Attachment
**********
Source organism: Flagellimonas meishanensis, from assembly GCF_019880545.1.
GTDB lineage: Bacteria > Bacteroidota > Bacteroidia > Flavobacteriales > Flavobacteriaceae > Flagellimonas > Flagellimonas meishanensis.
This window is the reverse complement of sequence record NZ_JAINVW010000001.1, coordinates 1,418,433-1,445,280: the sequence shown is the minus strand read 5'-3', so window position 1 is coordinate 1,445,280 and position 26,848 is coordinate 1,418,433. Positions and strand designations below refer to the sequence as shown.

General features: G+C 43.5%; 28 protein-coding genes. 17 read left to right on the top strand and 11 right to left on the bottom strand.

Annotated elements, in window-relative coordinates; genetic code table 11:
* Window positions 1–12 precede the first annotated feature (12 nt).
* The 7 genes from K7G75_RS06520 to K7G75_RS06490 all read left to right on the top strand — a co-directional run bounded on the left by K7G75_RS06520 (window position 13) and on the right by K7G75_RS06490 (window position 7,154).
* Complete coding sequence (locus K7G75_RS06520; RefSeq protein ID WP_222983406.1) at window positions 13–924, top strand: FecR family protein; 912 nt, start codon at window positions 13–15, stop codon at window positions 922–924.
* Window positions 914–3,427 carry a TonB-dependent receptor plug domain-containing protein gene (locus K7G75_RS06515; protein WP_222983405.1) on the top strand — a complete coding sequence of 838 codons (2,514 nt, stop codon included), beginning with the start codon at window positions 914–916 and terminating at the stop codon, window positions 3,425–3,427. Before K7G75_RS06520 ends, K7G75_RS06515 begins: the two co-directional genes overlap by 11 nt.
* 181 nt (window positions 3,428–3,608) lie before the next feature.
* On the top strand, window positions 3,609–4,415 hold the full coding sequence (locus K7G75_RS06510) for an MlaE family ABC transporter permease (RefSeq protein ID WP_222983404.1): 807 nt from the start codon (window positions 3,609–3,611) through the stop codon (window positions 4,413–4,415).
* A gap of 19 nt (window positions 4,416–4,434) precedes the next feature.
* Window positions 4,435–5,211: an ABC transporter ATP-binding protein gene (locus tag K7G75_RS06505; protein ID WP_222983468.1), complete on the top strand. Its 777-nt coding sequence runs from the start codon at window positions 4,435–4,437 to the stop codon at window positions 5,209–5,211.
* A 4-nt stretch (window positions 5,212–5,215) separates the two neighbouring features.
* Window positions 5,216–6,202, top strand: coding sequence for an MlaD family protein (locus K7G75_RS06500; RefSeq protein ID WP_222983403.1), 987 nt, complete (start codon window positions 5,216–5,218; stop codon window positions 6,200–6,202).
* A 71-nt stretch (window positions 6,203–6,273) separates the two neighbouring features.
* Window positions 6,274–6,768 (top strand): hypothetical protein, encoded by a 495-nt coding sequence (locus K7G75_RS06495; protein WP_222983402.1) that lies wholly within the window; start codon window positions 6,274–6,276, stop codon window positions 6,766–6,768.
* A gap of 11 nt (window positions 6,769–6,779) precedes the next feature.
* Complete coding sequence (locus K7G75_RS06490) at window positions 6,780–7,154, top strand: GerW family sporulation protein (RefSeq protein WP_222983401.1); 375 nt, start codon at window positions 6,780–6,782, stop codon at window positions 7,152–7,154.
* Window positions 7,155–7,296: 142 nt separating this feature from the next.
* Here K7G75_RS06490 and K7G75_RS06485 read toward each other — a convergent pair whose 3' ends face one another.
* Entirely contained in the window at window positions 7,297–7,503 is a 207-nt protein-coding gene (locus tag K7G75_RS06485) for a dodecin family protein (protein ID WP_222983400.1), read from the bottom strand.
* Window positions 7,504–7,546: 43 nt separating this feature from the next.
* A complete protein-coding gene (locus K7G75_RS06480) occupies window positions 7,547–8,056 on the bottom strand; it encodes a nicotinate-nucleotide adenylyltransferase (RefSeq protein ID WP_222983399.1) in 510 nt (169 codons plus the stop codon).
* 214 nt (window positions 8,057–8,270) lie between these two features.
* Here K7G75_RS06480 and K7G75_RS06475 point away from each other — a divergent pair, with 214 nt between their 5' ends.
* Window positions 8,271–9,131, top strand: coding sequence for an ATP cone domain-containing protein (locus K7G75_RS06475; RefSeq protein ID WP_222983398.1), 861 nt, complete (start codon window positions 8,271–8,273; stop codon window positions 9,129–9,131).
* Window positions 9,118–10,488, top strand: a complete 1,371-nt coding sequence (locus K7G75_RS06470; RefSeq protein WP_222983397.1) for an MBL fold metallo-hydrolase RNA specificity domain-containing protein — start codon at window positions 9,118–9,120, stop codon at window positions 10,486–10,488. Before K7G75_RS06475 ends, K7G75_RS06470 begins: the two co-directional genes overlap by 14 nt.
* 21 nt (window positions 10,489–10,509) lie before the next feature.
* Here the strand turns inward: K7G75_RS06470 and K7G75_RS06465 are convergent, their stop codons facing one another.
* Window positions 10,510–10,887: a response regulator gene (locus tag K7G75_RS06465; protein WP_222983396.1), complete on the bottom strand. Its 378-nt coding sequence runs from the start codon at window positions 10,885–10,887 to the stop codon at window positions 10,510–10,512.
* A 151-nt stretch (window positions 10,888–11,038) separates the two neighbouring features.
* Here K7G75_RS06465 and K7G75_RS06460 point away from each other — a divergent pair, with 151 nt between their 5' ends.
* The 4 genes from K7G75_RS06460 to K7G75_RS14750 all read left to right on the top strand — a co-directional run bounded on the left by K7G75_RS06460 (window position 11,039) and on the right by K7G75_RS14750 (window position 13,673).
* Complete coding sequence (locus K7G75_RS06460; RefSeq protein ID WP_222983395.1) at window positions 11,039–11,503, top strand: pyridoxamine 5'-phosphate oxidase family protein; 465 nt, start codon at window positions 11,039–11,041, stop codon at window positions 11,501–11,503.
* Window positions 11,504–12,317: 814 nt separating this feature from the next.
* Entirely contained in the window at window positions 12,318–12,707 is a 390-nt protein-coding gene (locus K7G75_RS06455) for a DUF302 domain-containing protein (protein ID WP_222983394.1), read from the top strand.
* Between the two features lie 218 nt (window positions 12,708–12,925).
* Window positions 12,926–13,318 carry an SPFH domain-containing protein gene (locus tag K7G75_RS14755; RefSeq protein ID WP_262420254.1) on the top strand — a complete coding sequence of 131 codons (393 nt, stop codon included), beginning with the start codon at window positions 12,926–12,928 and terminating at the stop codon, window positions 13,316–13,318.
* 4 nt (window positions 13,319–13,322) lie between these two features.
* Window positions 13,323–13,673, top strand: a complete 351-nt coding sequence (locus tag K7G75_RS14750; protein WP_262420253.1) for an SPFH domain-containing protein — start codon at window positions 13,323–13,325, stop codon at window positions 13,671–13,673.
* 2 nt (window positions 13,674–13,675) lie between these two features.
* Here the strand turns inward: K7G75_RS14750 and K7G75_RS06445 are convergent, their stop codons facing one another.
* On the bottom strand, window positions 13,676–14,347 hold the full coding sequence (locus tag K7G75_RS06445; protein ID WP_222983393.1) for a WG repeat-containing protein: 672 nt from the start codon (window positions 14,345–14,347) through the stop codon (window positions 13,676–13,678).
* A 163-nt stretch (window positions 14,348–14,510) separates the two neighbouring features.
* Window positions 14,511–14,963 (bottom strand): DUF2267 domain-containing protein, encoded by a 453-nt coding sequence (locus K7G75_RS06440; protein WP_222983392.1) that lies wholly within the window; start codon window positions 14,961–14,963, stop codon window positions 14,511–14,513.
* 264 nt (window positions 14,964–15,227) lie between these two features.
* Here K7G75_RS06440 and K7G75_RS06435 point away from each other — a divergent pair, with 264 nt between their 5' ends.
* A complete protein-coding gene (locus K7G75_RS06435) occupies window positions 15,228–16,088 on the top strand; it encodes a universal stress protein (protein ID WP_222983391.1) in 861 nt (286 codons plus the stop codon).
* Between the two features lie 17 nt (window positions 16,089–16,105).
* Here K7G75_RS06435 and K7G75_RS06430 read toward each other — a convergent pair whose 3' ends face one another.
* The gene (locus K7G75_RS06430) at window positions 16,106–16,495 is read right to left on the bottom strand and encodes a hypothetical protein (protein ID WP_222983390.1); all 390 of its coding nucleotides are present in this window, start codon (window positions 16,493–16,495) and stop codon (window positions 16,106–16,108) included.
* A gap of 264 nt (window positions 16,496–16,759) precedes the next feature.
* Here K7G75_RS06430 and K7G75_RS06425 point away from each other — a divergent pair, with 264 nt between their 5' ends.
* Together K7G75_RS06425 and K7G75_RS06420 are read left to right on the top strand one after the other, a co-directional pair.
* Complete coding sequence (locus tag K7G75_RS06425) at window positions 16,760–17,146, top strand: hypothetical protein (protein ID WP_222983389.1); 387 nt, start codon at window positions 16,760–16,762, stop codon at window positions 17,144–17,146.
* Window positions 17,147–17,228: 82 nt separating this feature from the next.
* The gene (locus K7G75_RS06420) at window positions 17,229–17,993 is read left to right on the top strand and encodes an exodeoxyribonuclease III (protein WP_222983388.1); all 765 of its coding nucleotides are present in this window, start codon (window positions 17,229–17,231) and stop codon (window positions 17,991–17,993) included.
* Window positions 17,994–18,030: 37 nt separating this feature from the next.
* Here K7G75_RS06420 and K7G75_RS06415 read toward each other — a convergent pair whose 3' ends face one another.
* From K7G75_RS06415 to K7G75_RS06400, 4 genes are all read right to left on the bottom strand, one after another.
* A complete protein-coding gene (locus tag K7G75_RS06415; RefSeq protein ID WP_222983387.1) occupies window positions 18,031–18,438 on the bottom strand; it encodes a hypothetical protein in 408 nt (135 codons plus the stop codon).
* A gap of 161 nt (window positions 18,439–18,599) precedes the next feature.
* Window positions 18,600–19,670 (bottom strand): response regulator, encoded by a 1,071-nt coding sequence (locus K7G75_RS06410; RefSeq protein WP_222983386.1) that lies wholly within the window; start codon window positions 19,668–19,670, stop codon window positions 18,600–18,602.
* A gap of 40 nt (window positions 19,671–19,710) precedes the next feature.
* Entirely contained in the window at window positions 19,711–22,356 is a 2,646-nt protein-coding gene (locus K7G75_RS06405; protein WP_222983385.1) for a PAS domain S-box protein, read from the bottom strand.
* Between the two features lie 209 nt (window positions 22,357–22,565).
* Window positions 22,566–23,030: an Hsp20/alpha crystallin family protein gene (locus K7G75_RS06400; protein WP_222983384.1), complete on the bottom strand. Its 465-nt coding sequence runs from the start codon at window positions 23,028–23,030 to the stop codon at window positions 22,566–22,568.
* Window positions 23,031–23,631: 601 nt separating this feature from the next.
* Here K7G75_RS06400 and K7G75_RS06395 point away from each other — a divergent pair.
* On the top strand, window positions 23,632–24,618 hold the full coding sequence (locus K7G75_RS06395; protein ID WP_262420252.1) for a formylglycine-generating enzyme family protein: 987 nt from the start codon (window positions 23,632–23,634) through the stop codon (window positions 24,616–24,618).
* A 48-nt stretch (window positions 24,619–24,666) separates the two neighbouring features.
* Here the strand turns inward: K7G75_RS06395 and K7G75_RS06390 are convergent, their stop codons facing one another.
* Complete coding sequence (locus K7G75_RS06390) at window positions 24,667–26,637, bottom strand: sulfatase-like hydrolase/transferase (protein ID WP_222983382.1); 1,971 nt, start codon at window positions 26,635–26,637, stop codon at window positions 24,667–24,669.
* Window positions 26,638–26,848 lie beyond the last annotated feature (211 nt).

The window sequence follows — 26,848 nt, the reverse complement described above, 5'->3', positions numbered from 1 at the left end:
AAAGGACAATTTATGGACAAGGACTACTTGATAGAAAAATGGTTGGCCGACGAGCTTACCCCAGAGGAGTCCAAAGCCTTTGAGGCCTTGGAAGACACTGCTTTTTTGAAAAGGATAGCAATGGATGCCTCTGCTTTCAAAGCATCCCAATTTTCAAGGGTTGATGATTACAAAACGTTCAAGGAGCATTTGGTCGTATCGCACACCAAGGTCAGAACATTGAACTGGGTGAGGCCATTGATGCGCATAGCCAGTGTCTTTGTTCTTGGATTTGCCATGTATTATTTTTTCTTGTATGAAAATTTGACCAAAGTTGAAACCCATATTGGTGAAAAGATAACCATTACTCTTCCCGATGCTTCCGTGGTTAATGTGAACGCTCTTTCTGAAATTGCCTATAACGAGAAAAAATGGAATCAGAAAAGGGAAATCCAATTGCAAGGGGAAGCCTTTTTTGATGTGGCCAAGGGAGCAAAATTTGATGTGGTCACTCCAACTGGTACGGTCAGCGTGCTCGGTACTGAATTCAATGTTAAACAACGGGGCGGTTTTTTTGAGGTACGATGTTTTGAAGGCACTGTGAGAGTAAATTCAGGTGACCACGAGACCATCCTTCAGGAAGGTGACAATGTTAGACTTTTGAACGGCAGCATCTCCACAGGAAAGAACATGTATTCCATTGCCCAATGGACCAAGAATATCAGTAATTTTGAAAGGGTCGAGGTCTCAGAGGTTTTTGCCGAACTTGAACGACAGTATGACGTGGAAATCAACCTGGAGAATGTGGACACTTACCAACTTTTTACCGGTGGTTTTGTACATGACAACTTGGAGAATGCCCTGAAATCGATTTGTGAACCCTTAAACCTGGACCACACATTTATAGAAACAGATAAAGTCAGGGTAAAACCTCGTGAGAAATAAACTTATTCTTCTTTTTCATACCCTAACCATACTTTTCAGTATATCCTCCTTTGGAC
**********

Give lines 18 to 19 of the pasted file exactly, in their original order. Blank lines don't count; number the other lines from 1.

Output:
* A gap of 11 nt (window positions 6,769–6,779) precedes the next feature.
* Complete coding sequence (locus K7G75_RS06490) at window positions 6,780–7,154, top strand: GerW family sporulation protein (RefSeq protein WP_222983401.1); 375 nt, start codon at window positions 6,780–6,782, stop codon at window positions 7,152–7,154.